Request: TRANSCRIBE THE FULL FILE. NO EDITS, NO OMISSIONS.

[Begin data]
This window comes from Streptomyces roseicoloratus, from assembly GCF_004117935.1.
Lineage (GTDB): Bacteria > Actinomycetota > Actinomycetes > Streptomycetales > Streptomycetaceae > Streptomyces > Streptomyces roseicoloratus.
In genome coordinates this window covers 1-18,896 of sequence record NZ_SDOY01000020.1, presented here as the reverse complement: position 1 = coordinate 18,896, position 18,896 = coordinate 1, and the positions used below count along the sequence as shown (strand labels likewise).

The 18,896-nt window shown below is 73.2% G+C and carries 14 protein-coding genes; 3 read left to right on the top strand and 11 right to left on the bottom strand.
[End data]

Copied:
This window comes from Streptomyces roseicoloratus, from assembly GCF_004117935.1.
Lineage (GTDB): Bacteria > Actinomycetota > Actinomycetes > Streptomycetales > Streptomycetaceae > Streptomyces > Streptomyces roseicoloratus.
In genome coordinates this window covers 1-18,896 of sequence record NZ_SDOY01000020.1, presented here as the reverse complement: position 1 = coordinate 18,896, position 18,896 = coordinate 1, and the positions used below count along the sequence as shown (strand labels likewise).

The 18,896-nt window shown below is 73.2% G+C and carries 14 protein-coding genes; 3 read left to right on the top strand and 11 right to left on the bottom strand.